What would you say to someone who is hesitant about venturing out from the digital realm?

Meet your audience where they are. But start small and listen and learn from them. We have the confidence to launch a print magazine because of the experience we’ve gained (and infrastructure we’ve set up) from releasing our two books and our tote and other products, but most importantly because we know our audience well and have listened to what they want.   

Of course, this isn’t Never Too Small’s first foray into the world of print, with two lengthy books under its belt. How did the process of putting the magazine together differ from that of the books – or even the digital Essential Guides, for that matter?

Even though our books involve a lot of work and research, they sort of have a set formula. With the Essential Guides, it took a little experimenting to determine the ideal format for those but a lot of it was pre-determined by the crucial information and case studies we wanted to include. As far as the magazine is concerned, it felt like much more of a blank canvas. We were really asking questions like “what do we want this to be?” and interrogating the content to determine what sorts of articles were Never Too Small Magazine articles and what kinds were not. The broader collaborative team required to pull a magazine together is also huge compared to a book (in our experience at least) – as we’ve been working with writers, photographers, and talent from all over the world, alongside proofreaders, designers, distributors, printers etc. etc. The list just goes on.   

What surprised you the most about this process? Did you face any particular or unexpected challenges? 

We’re extremely fortunate to have two absolute superstar mentors and print magazine veterans – Lou Bannister and Lara Burke (co-founders and the amazing women behind frankie, Lunch Lady, Smith Journal, and SPACES magazines) – guiding us on this journey as first-timers, so we haven’t had too many surprises but we’re learning so much. We haven’t gone to print yet though, so there is still plenty of time for surprises!  

Receiving a magazine in the mail is such a specific type of thrill. Do you have a favourite magazine?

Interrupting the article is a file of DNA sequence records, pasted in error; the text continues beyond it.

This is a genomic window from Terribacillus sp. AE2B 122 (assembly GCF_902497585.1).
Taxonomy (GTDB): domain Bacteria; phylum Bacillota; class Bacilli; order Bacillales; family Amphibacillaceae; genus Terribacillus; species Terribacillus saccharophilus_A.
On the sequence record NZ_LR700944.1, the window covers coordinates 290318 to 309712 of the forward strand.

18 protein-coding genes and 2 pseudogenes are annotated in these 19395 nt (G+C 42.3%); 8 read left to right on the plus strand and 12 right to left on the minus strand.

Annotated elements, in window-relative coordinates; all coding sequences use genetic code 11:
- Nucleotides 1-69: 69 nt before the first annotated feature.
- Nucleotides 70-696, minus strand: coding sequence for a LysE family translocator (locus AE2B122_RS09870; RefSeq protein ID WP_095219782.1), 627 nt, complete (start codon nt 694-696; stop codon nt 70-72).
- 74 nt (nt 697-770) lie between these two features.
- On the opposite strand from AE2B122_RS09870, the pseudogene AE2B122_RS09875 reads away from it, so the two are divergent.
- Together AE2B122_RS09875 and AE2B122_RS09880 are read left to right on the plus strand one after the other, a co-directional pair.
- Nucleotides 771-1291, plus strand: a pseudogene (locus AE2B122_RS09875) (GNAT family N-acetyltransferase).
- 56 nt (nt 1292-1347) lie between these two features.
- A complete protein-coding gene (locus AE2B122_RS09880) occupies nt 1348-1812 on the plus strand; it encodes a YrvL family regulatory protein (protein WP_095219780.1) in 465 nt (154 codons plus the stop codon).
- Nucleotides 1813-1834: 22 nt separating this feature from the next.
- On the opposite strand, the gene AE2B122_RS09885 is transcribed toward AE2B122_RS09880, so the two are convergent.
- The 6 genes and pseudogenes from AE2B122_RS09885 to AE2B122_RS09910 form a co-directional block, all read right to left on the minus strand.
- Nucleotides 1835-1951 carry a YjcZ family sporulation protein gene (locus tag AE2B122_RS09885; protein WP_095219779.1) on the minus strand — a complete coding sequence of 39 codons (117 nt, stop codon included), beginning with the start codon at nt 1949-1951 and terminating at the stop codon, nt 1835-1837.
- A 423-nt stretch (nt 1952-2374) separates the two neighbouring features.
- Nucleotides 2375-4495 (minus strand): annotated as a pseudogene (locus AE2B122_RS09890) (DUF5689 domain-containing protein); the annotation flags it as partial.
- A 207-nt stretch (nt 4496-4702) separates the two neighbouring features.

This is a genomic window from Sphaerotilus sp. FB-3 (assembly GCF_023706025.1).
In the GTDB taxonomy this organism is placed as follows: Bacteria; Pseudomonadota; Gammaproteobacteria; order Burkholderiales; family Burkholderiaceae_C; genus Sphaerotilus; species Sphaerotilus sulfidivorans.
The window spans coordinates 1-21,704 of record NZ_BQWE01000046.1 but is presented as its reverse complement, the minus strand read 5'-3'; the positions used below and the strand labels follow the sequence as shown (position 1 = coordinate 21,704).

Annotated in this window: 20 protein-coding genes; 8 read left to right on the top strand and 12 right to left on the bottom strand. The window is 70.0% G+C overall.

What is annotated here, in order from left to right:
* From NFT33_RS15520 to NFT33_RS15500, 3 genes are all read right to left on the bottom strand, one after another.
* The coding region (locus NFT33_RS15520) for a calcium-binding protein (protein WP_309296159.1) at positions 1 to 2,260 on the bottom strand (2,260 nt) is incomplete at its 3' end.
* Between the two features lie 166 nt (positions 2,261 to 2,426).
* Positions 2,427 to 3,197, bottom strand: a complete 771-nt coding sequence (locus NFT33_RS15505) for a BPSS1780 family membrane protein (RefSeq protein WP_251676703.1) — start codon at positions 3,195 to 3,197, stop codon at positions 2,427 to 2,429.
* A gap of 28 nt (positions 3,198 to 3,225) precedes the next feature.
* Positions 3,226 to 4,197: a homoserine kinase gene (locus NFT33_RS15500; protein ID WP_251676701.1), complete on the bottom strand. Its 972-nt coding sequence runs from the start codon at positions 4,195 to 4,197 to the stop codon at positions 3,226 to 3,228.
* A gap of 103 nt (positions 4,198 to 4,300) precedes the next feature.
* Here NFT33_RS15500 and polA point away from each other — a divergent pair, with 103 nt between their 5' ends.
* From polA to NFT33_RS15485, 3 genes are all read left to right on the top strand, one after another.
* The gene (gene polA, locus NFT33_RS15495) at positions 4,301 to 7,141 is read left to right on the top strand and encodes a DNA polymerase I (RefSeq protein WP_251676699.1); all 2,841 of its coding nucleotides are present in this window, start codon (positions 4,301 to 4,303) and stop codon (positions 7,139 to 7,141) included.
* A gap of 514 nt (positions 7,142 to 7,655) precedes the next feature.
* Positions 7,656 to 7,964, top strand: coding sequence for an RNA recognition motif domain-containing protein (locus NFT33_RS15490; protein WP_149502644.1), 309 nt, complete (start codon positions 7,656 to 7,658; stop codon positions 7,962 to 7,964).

Firstly I agree with you – receiving any personal post (not from the bank) is a thrill but receiving a magazine is next level. Choosing a favourite is tough and especially so given we have a lot of wonderful magazines in the studio at the moment as part of our research for our own mag. Monocle has been a long-time favourite at Never Too Small and a bit of a guiding star for us in many ways, but we’ve also been very inspired by younger indie publications like wine magazine Noble Rot. We really admire the way Noble Rot is introducing wine appreciation to a young, curious audience without the judgement or snobbery often associated with the wine industry. We hope to achieve something very similar with our magazine but in making design and architecture more accessible.     

Without giving too much away, can you offer a little teaser of what kind of content is in store?

Of course. In each issue, readers can expect Q&As with the designers and inhabitants of three of our favourite small footprint homes from around the world as well as a profile on a creative person living in a beautiful small space. A feature spotlight on an amazing design studio focused on small footprint design will also be a regular fixture – a piece that almost has the feel of one of those Rolling Stone hanging-with-the-band kinds of articles – and for our first issue, the spotlight is on the fabulous team at ATOMAA in Milan. We’ve also got interviews with the extraordinarily talented Sri Lankan Australian artist Ramesh Mario Nithiyendran and photographer, author, and illustrator Todd “The Selby” Selby, along with chairs with bums, sexy bikes, and some storage porn too. Plus, much, much more. You won’t be disappointed.    

Okay, now down to the logistics: Will this be shipping internationally? And when can we expect the first issue?

Yes, we will be shipping internationally, with the first issues available in September.

Writing:
Writing:
Kate Kolberg
Photography:
Photography: